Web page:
Norfolk County Council leader Derrick Murphy dismisses allegations he has brought the Conservative party into disrepute
PUBLISHED: 06:30 13 August 2012
Conservative in-fighting over the conduct of Norfolk County Council leader Derrick Murphy has escalated after one constituency association urged a neighbour to consider allegations he had brought the party into disrepute.
The letter sent by South West Norfolk Conservatives’ chairman Lady Kay Fisher to party leaders in South Norfolk highlights national party rules that allow associations to expel members.
Such a move could threaten Mr Murphy’s County Hall career because anyone whose expulsion from a local Tory association is confirmed by the national party is removed from the national membership list and cannot contest elections for the party.
Mr Murphy dismissed the allegations against him as “tittle-tattle” and “nonsense” and said he was the victim of a dirty tricks campaign because of his support for the King’s Lynn incinerator, which put him at loggerheads with Conservative-run West Norfolk Council.
He said the letter contained “a considerable number of factual inaccuracies” and he had sent a “robust rebuttal” to the national, regional and local Conservative party chairmen.
Mr Murphy currently represents the Freebridge Lynn division, the site of the proposed incinerator at Saddlebow, but in May it was announced he would fight the Forehoe division, 50 miles away, for South Norfolk Conservatives in next year’s county council elections.
The EDP understands Lady Fisher’s letter alleges his conduct damaged the Conservative campaign in the recent Mid Forest by-election for Breckland Council - a claim Mr Murphy said was “arrant nonsense”.
South West Norfolk Conservatives’ executive council voted to send the letter by a “substantial majority” at a meeting on August 3.
David Pope, an executive council member and West Norfolk Council cabinet member, said: “We are trying to keep pressure on him all the time and make some of the county councillors think ‘We are getting in a bit of a hole and elections are coming up and is he our talisman’ and we will see what happens.
“We are against the incinerator and he is obviously in favour of it and we are trying to use every means available to us to try to stop it and he is using all the means he has to get it done.”
South Norfolk Conservatives are already due to consider calls from two individuals to expel or deselect Mr Murphy at a management team meeting on August 28. He has said the complainants had “absolutely no evidence on which to base their statement”.
News of the letter comes after it was revealed that North West Norfolk Conservative Association has written to the Conservative Party’s co-chairman, Baroness Warsi, about Mr Murphy’s conduct, saying that despite his “undoubted skills” he has the “propensity to sow divisiveness” and “pursue personal vendettas against those who oppose him” in a way which is damaging the party electorally.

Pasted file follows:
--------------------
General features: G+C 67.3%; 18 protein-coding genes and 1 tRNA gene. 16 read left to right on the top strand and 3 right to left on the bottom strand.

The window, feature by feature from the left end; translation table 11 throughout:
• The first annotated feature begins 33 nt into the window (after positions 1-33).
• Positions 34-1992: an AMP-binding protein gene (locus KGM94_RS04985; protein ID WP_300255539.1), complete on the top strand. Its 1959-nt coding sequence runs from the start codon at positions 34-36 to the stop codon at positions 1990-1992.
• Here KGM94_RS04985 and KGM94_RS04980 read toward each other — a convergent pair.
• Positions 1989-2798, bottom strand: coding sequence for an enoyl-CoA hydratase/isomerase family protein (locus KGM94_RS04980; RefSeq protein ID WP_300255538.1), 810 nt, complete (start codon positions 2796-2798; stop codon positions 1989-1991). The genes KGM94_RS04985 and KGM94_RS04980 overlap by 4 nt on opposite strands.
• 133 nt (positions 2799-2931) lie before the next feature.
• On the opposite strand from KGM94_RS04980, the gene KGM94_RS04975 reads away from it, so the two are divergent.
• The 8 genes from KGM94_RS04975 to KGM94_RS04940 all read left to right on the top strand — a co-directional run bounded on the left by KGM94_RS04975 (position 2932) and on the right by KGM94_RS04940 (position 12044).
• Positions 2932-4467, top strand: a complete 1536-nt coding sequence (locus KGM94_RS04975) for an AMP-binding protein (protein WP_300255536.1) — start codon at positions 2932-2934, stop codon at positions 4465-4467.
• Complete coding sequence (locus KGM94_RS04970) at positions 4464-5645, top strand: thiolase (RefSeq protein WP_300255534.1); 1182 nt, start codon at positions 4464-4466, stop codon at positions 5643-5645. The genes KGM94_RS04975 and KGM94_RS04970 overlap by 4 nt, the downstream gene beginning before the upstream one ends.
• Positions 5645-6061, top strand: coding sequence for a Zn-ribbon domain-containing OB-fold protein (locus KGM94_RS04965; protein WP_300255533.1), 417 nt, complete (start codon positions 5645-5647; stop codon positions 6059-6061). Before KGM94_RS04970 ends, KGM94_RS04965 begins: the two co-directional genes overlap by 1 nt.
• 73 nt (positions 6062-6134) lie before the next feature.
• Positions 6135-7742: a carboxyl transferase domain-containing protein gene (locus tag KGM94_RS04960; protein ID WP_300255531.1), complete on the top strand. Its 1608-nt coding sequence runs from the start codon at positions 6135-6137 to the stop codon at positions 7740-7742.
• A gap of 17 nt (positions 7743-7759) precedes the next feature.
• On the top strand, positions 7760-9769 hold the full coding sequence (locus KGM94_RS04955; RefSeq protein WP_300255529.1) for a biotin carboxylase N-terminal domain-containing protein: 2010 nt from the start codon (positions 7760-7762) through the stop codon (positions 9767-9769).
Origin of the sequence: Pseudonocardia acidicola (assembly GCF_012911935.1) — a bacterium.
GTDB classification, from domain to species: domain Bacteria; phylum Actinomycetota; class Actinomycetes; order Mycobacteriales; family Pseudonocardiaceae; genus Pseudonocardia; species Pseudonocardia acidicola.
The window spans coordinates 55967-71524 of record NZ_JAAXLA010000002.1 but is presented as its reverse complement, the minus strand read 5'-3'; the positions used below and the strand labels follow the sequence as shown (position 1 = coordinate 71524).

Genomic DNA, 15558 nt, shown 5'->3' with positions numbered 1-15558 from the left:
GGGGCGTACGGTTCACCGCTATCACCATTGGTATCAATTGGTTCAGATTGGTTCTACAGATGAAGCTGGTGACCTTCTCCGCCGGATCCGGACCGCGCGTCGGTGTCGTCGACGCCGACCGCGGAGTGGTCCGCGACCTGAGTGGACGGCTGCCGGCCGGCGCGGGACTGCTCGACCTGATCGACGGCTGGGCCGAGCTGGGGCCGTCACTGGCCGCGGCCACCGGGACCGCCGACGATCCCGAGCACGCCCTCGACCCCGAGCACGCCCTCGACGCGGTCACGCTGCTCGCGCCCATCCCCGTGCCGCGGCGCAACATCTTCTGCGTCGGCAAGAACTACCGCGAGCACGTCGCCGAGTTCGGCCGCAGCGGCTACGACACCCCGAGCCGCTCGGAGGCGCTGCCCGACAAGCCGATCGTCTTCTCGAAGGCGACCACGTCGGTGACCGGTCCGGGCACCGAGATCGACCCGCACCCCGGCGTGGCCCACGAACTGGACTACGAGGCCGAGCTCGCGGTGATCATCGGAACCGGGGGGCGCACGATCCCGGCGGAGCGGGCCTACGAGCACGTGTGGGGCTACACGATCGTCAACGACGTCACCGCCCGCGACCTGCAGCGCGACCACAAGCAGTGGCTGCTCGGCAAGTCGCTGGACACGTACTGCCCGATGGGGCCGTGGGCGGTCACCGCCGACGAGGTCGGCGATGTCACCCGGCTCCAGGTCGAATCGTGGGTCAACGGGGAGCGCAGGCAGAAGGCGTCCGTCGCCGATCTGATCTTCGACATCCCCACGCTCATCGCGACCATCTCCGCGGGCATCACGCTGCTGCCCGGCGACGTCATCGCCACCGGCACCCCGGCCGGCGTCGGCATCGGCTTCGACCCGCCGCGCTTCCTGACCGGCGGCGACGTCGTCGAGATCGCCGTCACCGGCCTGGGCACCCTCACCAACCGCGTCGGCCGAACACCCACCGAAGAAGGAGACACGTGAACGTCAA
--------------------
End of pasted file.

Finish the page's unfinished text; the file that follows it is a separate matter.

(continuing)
Involvement of the Tory party at national level increases the pressure on all sides.
*Meanwhile it has also emerged that the political assistant at the centre of a email row which deepened divisions among Norfolk Tories has resigned.
The email was sent in April to BBC Radio Norfolk by Kevin Vaughan, political assistant to the Conservative group at County Hall, two days before Nick Daubney, leader of West Norfolk Council. was due to appear on Nick Conrad’s show to discuss the incinerator.
It suggested it might “be pertinent information” for the broadcaster to know that the borough council leader was facing “a serious leadership challenge” and that his authority had failed to procure alternative technology to the plant.
When the email came to light it sparked an independent investigation at County Hall, which last month concluded that Mr Vaughan had acted on the wishes of Mr Murphy.
Mr Vaughan, who was employed by he county council, not the Conservative group, has now resigned.
Anne Gibson, head of human resources and organisational development at County Hall, said: “Kevin’s role as political assistant was due to come to an end on August 8 and he declined an offer to be considered for redeployment elsewhere within the authority.
“The county council has paid Kevin the sum due to him contractually, plus an additional sum in recognition of the difficulties of the last few months.”
She also revealed the council’s own monitoring officer had investigated reports that the independent investigator’s report had been circulated to members of the public.
She said: “In addition, it has been reported that copies of the investigator’s report had been passed to members of the public unconnected with the investigation. The monitoring officer has thoroughly investigated this allegation and found no evidence that it was true.”